Research focused on preventing negative economic, health impacts
Adela Chavez, Texas A&M AgriLife Research entomologist and assistant professor in the Texas A&M College of Agriculture and Life Sciences Department of Entomology, Bryan-College Station, grew up in a farming family in Honduras and learned at a young age how ticks can impact animal and human health. Her experiences around beef and dairy production and as a child at play shaped her interests in science and continue to fuel her passion to provide scientific breakthroughs that can prevent or treat tick-borne diseases like Lyme disease and human granulocytic anaplasmosis in humans and Texas cattle fever, bovine babesiosis, in livestock.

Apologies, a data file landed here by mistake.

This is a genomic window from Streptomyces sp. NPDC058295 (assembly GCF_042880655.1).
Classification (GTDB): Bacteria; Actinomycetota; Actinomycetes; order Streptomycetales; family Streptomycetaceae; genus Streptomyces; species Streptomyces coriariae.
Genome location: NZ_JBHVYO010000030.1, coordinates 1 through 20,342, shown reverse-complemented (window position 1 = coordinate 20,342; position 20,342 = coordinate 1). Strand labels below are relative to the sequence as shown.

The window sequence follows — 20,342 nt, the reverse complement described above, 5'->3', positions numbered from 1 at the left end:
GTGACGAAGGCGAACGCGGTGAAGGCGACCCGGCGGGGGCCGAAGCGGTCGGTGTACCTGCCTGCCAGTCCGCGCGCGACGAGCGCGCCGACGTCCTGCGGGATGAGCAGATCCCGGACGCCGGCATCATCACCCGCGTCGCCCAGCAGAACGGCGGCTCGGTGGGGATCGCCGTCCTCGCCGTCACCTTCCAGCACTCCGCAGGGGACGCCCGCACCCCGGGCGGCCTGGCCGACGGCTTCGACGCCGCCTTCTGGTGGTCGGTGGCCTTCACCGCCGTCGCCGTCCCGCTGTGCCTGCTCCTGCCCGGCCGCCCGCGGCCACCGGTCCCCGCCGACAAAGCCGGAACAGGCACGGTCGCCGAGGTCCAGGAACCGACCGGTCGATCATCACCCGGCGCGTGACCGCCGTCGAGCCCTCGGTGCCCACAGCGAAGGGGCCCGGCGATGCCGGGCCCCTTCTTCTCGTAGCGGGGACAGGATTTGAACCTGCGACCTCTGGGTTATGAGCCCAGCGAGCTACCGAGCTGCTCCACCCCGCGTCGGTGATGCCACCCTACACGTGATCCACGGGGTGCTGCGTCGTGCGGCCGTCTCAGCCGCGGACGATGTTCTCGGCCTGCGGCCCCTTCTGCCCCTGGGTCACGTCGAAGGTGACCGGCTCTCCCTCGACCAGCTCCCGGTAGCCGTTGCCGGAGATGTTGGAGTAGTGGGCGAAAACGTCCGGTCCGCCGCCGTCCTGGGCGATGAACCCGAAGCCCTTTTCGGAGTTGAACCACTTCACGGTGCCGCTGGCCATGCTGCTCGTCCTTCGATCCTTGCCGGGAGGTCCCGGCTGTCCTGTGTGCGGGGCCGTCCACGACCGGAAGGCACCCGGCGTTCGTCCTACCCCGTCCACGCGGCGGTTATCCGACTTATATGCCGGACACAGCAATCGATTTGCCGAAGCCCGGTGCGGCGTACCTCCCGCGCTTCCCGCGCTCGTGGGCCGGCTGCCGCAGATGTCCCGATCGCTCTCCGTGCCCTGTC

“I’ve seen cows unable to stand up because of severe anemia, and so I was interested at a very young age to do something to solve this problem,” she said. “I would go outside and play and come home covered in ticks, and back in those days there wasn’t much information about tick-borne diseases.”
Her sister developed a serious fever after an outing, and the diagnosis was a mosquito-borne virus, but Chavez now suspects it was linked to a tick bite.